The European Union Summary Report on Trends and Sources of Zoonoses, Zoonotic Agents and Food-borne Outbreaks in 2012


European Food Safety Authority
EFSA Journal
EFSA Journal 2014;12(2):3547

EFSA and ECDC wish to thank the members of the Task Force on Zoonoses Data Collection and the Food and Waterborne Diseases and Zoonoses Network who provided the data and reviewed the report. Also the contributions of the following for their support provided to this scientific output are gratefully acknowledged: EFSA staff members Pia Mäkelä, Frank Boelaert, Valentina Rizzi, Marios Georgiadis, Anca Stoicescu, Giusi Amore, Roisin Rooney, Emanuela Tacci, Francesca Riolo, Kenneth Mulligan; ECDC staff members Therese Westrell, Eva Warns-Petit, Joana Gomes Dias, Virginia Estevez, Taina Niskanen, Laurence Marrama and Johanna Takkinen; and EFSA’s contractor, the National Food Institute, Technical University of Denmark, and their staff members Helle Korsgaard, Anna Irene Vedel Sørensen, Jeffrey Edward Skiby, Lars Stehr Larsen, Birgitte Helwigh and Birgitte Borck Høg.

European Centre for Disease Prevention and Control
Scientific Report of EFSA
On request from
Question Number
22 January 2014
Published in the EFSA Journal
19 February 2014
Last Updated
10 March 2016. This version replaces the previous one/s.
European Food Safety Authority (EFSA) Parma Italy
The European Food Safety Authority and the European Centre for Disease Prevention and Control analysed information submitted by 27 European Union Member States on the occurrence of zoonoses and food-borne outbreaks in 2012. Campylobacteriosis was the most commonly reported zoonosis, with 214,268 confirmed human cases. The occurrence of Campylobacter continued to be high in broiler meat at EU level. The decreasing trend in confirmed salmonellosis cases in humans continued with a total of 91,034 cases reported in 2012. Most Member States met their Salmonella reduction targets for poultry. In foodstuffs,Salmonella was most often detected in meat and products thereof. The number of confirmed human listeriosis cases increased to 1,642. Listeria was seldom detected above the legal safety limit from ready-to-eat foods. A total of 5,671 confirmed verocytotoxigenic Escherichia coli (VTEC) infections were reported. VTEC was also reported from food and animals. The number of human tuberculosis cases due to Mycobacterium bovis was 125 cases, and 328 cases of brucellosis in humans were reported. The prevalence of bovine tuberculosis in cattle increased, and the prevalence of brucellosis in cattle, sheep or goats decreased. Trichinella caused 301 human cases and was mainly detected in wildlife. One domestically acquired human case and one imported human case of rabies were reported. The number of rabies cases in animals increased compared with 2011. A total of 643 confirmed human cases of Q fever were reported. Almost all reporting Member States found Coxiella burnetii (Q fever) positive cattle, sheep or goats. A total of 232 cases of West Nile fever in humans were reported. Nine Member States reported West Nile virus findings in solipeds. Most of the 5,363 reported food-borne outbreaks were caused by Salmonella, bacterial toxins, viruses andCampylobacter, and the main food sources were eggs, mixed foods and fish and fishery products.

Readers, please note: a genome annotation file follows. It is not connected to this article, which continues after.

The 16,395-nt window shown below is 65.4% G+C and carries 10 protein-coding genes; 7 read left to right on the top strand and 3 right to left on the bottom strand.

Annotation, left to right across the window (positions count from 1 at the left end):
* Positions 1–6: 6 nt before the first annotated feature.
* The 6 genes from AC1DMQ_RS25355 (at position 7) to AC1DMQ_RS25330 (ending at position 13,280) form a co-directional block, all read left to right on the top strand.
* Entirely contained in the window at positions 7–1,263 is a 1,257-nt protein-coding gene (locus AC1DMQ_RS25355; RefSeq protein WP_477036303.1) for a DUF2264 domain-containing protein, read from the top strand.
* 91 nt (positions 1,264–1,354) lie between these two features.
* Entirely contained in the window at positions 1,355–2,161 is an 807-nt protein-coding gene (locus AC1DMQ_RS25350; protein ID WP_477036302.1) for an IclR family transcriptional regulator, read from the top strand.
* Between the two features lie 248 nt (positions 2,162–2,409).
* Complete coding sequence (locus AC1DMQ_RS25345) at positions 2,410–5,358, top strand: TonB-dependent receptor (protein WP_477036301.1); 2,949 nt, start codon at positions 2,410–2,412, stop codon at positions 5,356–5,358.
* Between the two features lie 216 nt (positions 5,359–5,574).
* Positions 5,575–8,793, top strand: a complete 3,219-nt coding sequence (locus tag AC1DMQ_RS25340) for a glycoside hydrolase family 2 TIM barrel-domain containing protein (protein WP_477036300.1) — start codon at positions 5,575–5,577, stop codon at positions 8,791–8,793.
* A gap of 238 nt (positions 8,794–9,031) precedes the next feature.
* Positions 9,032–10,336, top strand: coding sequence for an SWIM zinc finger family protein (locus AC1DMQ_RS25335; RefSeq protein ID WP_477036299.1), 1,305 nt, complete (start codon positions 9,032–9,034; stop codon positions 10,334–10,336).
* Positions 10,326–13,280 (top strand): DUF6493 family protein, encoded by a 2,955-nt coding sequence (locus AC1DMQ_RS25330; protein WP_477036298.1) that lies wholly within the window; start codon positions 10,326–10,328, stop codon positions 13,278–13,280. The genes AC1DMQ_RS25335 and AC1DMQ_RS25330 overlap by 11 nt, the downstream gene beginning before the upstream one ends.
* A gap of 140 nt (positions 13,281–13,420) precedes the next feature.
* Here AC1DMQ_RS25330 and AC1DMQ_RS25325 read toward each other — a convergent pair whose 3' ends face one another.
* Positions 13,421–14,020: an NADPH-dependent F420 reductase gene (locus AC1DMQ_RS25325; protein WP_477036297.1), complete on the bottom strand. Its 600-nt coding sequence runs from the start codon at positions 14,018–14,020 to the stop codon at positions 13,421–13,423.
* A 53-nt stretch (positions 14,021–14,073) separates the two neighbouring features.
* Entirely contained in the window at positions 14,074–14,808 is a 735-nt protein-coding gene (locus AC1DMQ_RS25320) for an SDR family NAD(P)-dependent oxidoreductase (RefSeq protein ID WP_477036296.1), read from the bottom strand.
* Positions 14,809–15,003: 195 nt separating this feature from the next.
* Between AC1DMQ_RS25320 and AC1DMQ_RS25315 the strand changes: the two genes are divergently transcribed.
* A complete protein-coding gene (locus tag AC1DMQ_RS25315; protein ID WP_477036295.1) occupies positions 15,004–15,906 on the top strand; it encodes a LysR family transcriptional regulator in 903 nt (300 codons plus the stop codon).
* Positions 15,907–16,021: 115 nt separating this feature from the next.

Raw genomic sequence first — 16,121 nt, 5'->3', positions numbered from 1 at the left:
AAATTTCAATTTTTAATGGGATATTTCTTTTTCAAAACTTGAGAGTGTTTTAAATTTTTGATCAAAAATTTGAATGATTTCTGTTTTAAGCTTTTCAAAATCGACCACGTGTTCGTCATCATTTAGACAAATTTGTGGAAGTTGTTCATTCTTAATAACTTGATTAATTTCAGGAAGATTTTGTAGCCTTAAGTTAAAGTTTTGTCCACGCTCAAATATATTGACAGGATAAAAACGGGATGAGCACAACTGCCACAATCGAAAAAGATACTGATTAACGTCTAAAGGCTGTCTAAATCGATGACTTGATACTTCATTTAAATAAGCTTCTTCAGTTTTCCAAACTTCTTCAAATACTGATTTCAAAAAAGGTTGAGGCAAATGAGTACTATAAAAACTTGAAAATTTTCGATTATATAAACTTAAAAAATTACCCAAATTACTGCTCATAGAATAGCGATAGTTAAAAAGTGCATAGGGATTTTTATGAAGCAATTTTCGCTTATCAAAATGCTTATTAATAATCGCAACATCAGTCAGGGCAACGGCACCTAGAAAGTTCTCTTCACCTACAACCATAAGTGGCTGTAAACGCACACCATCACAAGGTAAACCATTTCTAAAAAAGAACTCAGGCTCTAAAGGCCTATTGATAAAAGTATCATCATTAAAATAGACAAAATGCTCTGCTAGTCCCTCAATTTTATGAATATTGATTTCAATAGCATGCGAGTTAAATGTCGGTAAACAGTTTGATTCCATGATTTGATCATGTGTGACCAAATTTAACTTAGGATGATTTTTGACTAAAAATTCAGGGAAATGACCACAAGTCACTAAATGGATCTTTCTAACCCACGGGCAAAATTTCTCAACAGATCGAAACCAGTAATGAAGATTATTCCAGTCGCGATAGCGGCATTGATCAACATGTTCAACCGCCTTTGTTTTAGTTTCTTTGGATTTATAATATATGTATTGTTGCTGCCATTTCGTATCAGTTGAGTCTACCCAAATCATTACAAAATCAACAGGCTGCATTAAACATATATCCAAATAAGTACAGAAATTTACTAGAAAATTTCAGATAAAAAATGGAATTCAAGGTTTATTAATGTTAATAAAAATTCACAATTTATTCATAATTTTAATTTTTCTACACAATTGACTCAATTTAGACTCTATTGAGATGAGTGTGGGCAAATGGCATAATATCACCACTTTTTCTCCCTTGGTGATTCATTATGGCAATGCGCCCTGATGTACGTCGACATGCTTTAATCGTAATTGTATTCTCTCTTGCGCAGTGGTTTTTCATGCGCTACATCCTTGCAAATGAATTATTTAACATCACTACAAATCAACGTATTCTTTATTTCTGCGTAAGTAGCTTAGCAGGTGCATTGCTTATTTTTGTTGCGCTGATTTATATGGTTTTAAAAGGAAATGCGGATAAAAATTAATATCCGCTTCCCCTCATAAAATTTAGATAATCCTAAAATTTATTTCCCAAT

zoonoses, monitoring, Salmonella, Campylobacter, Listeria, parasites, food-borne outbreaks
Changes have been made to the Salmonella compliance on fresh poultry meat text on page 28, data on category 1.28 in Table SA5 on page 28, and Figure SA4 on page 29. The changes do not affect the overall discussion of the Salmonella chapter and the main findings of the output. To avoid confusion the original version of the output has been removed from the website but is available on request.
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